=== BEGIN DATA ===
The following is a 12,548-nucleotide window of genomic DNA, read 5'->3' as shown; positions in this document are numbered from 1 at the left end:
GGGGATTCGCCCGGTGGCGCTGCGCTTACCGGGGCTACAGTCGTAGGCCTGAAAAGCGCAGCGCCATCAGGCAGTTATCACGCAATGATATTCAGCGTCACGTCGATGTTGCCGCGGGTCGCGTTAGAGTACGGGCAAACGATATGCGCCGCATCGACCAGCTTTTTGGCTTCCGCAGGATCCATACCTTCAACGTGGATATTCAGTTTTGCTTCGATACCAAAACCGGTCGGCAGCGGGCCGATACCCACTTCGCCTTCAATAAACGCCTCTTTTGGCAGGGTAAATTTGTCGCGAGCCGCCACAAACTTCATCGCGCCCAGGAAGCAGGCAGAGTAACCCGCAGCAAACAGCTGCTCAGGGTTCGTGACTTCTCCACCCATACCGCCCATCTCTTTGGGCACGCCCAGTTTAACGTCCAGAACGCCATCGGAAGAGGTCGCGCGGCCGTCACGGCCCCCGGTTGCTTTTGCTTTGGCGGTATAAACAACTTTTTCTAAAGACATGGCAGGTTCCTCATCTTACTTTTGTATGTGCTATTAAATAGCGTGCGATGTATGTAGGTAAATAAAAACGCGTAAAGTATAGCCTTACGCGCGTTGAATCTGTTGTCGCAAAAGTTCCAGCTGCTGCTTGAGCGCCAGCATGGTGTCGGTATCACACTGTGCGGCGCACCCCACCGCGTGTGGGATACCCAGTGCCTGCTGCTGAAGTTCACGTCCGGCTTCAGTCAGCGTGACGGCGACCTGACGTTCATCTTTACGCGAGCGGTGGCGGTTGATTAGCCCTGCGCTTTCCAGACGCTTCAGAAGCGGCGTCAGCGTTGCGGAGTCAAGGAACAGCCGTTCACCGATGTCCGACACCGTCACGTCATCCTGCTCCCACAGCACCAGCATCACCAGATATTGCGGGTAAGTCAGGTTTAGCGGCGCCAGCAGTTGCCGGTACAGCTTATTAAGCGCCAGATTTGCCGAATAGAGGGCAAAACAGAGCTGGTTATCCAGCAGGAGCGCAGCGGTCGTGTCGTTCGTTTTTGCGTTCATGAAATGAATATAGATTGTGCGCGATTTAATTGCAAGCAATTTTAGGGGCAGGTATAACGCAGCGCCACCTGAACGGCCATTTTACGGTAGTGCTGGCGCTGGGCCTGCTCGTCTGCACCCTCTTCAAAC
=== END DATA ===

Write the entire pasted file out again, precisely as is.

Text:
The following is a 12,548-nucleotide window of genomic DNA, read 5'->3' as shown; positions in this document are numbered from 1 at the left end:
GGGGATTCGCCCGGTGGCGCTGCGCTTACCGGGGCTACAGTCGTAGGCCTGAAAAGCGCAGCGCCATCAGGCAGTTATCACGCAATGATATTCAGCGTCACGTCGATGTTGCCGCGGGTCGCGTTAGAGTACGGGCAAACGATATGCGCCGCATCGACCAGCTTTTTGGCTTCCGCAGGATCCATACCTTCAACGTGGATATTCAGTTTTGCTTCGATACCAAAACCGGTCGGCAGCGGGCCGATACCCACTTCGCCTTCAATAAACGCCTCTTTTGGCAGGGTAAATTTGTCGCGAGCCGCCACAAACTTCATCGCGCCCAGGAAGCAGGCAGAGTAACCCGCAGCAAACAGCTGCTCAGGGTTCGTGACTTCTCCACCCATACCGCCCATCTCTTTGGGCACGCCCAGTTTAACGTCCAGAACGCCATCGGAAGAGGTCGCGCGGCCGTCACGGCCCCCGGTTGCTTTTGCTTTGGCGGTATAAACAACTTTTTCTAAAGACATGGCAGGTTCCTCATCTTACTTTTGTATGTGCTATTAAATAGCGTGCGATGTATGTAGGTAAATAAAAACGCGTAAAGTATAGCCTTACGCGCGTTGAATCTGTTGTCGCAAAAGTTCCAGCTGCTGCTTGAGCGCCAGCATGGTGTCGGTATCACACTGTGCGGCGCACCCCACCGCGTGTGGGATACCCAGTGCCTGCTGCTGAAGTTCACGTCCGGCTTCAGTCAGCGTGACGGCGACCTGACGTTCATCTTTACGCGAGCGGTGGCGGTTGATTAGCCCTGCGCTTTCCAGACGCTTCAGAAGCGGCGTCAGCGTTGCGGAGTCAAGGAACAGCCGTTCACCGATGTCCGACACCGTCACGTCATCCTGCTCCCACAGCACCAGCATCACCAGATATTGCGGGTAAGTCAGGTTTAGCGGCGCCAGCAGTTGCCGGTACAGCTTATTAAGCGCCAGATTTGCCGAATAGAGGGCAAAACAGAGCTGGTTATCCAGCAGGAGCGCAGCGGTCGTGTCGTTCGTTTTTGCGTTCATGAAATGAATATAGATTGTGCGCGATTTAATTGCAAGCAATTTTAGGGGCAGGTATAACGCAGCGCCACCTGAACGGCCATTTTACGGTAGTGCTGGCGCTGGGCCTGCTCGTCTGCACCCTCTTCAAAC